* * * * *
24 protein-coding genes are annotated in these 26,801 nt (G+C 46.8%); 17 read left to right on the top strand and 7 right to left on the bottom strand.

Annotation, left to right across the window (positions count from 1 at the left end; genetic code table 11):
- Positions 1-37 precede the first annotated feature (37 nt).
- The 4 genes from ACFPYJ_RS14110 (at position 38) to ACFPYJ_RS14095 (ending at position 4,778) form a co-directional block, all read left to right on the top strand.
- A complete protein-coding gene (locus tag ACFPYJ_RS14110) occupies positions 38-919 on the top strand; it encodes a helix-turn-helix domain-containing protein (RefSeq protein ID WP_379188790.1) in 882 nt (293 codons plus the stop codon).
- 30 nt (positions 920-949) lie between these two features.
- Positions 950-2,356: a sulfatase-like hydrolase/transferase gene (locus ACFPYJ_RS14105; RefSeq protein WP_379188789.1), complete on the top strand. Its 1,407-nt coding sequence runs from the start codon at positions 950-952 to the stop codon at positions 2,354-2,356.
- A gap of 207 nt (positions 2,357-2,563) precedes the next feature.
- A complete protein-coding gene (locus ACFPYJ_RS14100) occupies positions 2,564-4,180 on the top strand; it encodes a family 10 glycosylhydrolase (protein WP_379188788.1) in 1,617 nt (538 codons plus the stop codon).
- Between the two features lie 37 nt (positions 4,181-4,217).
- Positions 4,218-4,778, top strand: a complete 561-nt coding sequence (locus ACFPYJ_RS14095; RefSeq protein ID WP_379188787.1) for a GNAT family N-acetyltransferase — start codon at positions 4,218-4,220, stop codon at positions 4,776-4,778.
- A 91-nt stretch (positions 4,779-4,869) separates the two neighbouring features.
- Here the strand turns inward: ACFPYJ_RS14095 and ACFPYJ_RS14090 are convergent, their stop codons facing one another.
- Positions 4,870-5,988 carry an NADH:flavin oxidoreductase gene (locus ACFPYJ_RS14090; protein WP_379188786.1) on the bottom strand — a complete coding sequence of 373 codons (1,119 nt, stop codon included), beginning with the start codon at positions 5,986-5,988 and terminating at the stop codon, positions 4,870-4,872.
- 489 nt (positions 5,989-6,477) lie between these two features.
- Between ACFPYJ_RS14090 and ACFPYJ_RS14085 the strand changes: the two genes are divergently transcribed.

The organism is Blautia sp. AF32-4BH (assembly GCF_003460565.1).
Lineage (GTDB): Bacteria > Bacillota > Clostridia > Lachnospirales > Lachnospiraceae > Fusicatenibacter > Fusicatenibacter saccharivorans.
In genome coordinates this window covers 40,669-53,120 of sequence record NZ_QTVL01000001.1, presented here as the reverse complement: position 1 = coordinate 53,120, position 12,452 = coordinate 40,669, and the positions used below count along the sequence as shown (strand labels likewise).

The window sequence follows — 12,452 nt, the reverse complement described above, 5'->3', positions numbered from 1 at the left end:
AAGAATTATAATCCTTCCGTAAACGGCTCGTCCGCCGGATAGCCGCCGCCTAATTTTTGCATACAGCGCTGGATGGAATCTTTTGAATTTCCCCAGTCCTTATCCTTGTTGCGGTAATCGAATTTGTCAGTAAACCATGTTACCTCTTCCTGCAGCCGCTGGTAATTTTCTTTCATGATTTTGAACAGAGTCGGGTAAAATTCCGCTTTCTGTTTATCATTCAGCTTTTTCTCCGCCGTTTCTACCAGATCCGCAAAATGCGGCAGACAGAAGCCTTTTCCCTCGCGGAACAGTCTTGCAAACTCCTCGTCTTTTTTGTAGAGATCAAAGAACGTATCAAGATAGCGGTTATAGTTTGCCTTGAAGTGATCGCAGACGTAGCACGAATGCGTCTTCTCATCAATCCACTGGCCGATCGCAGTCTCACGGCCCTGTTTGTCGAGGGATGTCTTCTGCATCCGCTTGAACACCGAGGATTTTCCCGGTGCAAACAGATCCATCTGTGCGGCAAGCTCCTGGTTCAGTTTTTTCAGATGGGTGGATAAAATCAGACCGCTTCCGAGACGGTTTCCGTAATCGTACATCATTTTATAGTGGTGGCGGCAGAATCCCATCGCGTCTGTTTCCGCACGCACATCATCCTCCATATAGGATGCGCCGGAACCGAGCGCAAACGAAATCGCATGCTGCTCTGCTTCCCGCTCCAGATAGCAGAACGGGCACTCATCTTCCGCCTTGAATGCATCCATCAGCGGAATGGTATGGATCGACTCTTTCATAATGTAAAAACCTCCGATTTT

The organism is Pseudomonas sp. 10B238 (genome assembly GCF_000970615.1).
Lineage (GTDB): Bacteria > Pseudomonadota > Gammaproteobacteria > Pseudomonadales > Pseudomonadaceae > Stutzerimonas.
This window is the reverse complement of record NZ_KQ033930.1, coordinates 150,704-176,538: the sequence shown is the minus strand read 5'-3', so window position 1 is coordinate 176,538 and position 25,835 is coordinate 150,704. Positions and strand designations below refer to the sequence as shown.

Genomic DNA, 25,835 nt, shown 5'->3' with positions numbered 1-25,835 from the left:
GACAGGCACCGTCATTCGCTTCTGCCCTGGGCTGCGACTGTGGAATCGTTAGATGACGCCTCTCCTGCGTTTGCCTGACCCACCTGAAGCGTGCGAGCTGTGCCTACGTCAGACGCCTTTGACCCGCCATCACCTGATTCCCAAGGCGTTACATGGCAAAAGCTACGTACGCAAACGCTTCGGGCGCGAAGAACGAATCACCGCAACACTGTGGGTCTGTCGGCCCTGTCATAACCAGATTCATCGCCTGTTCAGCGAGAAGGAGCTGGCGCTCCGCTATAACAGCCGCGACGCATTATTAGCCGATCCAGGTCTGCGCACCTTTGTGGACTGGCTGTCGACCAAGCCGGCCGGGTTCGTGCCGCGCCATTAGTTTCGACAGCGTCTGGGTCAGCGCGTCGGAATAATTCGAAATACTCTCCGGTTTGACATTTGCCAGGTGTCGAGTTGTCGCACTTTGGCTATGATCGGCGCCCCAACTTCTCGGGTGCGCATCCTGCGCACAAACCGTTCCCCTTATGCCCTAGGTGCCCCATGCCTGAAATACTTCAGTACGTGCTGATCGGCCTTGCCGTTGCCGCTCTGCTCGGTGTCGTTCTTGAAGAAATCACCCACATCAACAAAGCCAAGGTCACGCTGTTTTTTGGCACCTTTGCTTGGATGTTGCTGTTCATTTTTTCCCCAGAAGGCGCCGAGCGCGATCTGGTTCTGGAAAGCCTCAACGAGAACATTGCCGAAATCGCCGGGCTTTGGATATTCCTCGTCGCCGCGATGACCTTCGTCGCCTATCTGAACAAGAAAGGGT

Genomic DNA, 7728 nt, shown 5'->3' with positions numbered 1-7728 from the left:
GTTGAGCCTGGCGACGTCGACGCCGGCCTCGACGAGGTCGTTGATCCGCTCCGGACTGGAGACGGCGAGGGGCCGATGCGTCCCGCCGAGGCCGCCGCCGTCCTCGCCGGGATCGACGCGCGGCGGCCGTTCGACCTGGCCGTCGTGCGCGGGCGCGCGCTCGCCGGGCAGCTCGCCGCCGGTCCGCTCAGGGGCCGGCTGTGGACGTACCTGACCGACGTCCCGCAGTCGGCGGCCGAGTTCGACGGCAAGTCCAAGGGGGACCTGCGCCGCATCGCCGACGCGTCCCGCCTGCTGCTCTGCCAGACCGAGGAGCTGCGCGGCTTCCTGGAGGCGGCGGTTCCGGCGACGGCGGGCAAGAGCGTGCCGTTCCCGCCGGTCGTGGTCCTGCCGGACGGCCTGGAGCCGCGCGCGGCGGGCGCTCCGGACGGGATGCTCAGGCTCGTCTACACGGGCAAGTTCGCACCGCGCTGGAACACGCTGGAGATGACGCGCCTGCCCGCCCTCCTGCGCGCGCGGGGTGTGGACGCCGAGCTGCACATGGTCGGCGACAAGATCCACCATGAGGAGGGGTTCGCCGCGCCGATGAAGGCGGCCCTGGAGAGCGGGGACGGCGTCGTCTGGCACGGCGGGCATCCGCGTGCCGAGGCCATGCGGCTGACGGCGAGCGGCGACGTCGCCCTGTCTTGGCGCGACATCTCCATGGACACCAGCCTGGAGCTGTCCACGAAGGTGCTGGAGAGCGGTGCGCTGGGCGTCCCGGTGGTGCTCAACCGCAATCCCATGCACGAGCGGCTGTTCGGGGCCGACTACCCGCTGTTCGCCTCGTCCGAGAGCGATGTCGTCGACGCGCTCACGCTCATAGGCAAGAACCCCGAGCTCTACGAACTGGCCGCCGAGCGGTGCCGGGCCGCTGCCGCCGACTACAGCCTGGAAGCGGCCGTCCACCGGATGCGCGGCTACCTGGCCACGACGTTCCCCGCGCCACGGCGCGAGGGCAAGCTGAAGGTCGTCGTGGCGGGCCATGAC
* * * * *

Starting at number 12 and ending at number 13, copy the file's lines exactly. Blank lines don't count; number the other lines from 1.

- A 91-nt stretch (positions 4,779-4,869) separates the two neighbouring features.
- Here the strand turns inward: ACFPYJ_RS14095 and ACFPYJ_RS14090 are convergent, their stop codons facing one another.